When it comes time for the assessment everybody starts with a smug smile. Some manage to get through at about 90% and are pretty chuffed. There seems to be little consistency in the assessments despite the fact they’re all carried out by the same company. Individuals score well yet they often are missing the basics that other groups were ranked poorly for missing or not being stocked well enough. I recognise that there’s a certain amount of illusion to creating reality television but there is a lot of cross promotion. A few people have managed to get themselves onto the show simply because they sell survivalist gear. In the second season the local paper of Fairbanks, Alaska outed a family that didn’t actually believe in any doomsday theories. They did, however, own a company that sold survivalist gear. The guy who blew off his thumb is a survivalist entrepreneur. Doomsday Preppers is National Geographic’s most popular show, so you can see how many believe this is one of the best marketing opportunities that they could have drop into their laps. I question the sincerity of the producers to include these people in the show. The assessors are just another part of this conceited experiment.


The odds are one of the greatest parts of this show. After watching families completely destroy their reputation in the local community, spend tens – if not hundreds – of thousands of dollars and ruin their children’s lives, more often than not the odds are either minimal or negligible. In one episode, every single child in the family hates their parents for uprooting and moving into a bunker to avoid the impact of a total polar shift. After cringing through the entire episode, the narrator signs off by explaining scientists have concluded that such a shift is impossible. It’s not a one-off either. Many episodes end by listing possibility ratios that make you wonder why, with all the research, they didn’t realise the odds. I guess it speaks to the tone of news or other sorts of information these people have access to. Great for the lulz though.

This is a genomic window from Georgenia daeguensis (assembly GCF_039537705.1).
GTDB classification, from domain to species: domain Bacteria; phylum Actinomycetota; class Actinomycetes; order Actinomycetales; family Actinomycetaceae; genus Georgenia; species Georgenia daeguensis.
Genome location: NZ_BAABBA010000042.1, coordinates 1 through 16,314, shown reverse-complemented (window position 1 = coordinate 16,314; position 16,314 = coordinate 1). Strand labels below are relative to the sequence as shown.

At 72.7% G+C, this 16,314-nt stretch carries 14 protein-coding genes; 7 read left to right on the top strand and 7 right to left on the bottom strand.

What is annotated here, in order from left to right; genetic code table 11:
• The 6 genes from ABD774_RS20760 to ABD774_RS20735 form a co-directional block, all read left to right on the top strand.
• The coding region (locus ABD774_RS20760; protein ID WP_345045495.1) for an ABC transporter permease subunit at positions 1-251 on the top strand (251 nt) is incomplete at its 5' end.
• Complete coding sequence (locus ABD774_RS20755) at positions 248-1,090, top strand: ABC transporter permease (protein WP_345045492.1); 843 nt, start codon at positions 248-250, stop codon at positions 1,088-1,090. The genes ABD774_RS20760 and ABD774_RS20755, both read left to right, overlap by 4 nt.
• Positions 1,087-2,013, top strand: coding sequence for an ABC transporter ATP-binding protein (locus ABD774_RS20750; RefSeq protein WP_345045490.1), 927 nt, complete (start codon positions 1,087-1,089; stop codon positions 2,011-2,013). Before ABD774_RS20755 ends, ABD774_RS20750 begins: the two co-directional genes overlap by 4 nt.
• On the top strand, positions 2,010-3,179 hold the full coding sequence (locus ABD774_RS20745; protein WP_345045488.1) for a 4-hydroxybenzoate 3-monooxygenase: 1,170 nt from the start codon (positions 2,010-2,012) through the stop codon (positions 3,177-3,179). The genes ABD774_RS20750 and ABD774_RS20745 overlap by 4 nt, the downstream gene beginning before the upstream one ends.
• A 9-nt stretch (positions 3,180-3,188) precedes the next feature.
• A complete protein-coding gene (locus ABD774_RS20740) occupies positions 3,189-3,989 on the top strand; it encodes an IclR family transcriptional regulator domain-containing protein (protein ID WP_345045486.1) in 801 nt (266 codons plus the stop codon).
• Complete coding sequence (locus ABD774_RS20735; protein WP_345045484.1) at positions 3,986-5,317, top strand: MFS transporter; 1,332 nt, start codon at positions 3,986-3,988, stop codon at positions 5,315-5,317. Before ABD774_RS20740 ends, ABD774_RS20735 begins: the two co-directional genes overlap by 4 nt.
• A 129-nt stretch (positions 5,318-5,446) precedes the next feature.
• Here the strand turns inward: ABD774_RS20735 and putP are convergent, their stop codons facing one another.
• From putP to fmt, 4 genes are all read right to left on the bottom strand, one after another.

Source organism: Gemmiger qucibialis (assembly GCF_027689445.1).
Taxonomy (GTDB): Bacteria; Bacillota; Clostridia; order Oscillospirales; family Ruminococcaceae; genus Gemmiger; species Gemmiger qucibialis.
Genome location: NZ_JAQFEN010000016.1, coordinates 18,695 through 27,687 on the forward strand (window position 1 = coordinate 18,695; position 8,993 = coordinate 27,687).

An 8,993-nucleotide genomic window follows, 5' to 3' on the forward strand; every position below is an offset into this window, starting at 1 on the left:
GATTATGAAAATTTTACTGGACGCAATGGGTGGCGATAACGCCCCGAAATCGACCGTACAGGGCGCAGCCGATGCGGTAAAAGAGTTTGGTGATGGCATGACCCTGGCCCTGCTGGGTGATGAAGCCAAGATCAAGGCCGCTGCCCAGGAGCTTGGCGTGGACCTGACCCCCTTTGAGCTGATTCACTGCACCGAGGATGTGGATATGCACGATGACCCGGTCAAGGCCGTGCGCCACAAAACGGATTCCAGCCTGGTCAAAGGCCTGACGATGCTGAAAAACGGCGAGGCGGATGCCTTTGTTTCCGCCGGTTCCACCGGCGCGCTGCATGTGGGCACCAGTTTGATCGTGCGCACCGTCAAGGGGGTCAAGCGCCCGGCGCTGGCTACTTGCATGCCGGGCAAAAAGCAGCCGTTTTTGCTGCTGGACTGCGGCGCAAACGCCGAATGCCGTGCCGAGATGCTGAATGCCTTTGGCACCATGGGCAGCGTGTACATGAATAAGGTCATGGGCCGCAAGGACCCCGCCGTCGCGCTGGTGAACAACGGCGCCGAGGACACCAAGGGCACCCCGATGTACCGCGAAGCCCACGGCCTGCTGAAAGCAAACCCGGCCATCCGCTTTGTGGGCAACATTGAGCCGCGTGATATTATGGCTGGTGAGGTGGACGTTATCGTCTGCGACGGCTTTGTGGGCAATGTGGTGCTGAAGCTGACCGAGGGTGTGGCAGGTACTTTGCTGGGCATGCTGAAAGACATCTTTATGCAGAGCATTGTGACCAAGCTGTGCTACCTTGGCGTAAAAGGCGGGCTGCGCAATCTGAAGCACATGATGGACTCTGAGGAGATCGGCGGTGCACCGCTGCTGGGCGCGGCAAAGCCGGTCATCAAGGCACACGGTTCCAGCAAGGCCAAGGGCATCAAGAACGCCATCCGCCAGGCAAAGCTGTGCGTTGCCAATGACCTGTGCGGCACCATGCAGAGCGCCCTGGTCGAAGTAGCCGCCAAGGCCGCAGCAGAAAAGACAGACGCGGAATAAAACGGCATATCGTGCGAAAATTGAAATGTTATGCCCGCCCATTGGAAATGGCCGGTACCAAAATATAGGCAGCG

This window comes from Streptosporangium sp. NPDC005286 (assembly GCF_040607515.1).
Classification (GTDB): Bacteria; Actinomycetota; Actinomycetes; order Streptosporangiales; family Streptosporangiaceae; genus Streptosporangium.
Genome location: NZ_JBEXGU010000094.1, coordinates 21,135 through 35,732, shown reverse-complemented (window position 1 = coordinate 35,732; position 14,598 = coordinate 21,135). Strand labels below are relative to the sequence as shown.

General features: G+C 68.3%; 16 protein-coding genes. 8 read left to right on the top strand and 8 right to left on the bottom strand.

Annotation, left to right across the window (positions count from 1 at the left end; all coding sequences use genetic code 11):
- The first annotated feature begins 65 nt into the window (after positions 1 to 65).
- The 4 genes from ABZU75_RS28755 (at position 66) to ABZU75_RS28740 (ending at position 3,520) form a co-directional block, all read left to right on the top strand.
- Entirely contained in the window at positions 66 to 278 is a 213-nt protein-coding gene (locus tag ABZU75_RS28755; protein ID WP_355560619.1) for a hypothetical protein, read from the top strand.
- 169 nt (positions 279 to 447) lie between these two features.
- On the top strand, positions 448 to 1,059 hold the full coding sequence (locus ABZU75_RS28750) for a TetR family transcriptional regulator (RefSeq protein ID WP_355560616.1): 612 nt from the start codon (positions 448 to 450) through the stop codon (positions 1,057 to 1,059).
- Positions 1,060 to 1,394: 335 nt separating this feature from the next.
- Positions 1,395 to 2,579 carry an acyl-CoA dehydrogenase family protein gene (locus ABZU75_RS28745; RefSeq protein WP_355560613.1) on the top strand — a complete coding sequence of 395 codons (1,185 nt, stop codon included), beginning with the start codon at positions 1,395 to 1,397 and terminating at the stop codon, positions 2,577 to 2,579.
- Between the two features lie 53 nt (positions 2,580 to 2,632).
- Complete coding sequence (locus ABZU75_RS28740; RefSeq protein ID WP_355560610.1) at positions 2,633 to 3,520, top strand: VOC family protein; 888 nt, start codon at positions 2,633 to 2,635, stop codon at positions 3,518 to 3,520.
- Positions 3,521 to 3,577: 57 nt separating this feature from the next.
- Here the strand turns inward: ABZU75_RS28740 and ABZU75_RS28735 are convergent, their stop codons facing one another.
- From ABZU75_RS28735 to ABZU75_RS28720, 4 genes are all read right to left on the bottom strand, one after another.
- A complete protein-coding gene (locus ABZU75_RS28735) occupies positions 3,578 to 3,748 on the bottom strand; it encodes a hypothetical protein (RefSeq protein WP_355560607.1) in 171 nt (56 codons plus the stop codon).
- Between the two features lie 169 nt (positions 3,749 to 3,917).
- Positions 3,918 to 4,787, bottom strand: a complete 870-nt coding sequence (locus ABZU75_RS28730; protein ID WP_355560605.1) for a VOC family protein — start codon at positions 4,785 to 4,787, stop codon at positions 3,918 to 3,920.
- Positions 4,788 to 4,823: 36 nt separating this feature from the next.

Visuals & Audio:

I can’t really say too much constructive here. A lot of the locations look quite impressive because preppers prefer mountainous, unpopulated areas. That, and a lot of them are in the southern United States, so there’s a mix of arid and snowy scenery. The presentation style is not over-laden with CGI and transition effects which allows the individual narratives to continue to flow without getting in the way. Otherwise there’s nothing significant to note visually.


National Geographic must use one guy for all of their narration across every show. Either that or they train everyone to have that super clean, extra manly – yet informative – tone. I found that there were some issues with the audio mixing on the ‘Extreme Preppers’ feature otherwise it’s a pretty straightforward affair. For both the audio and the visuals Doomsday Preppers lets the locations and the people provide everything for them and benefits from the choice. Their world is so unique it comes with its own set of noises and images you wouldn’t want to impede on.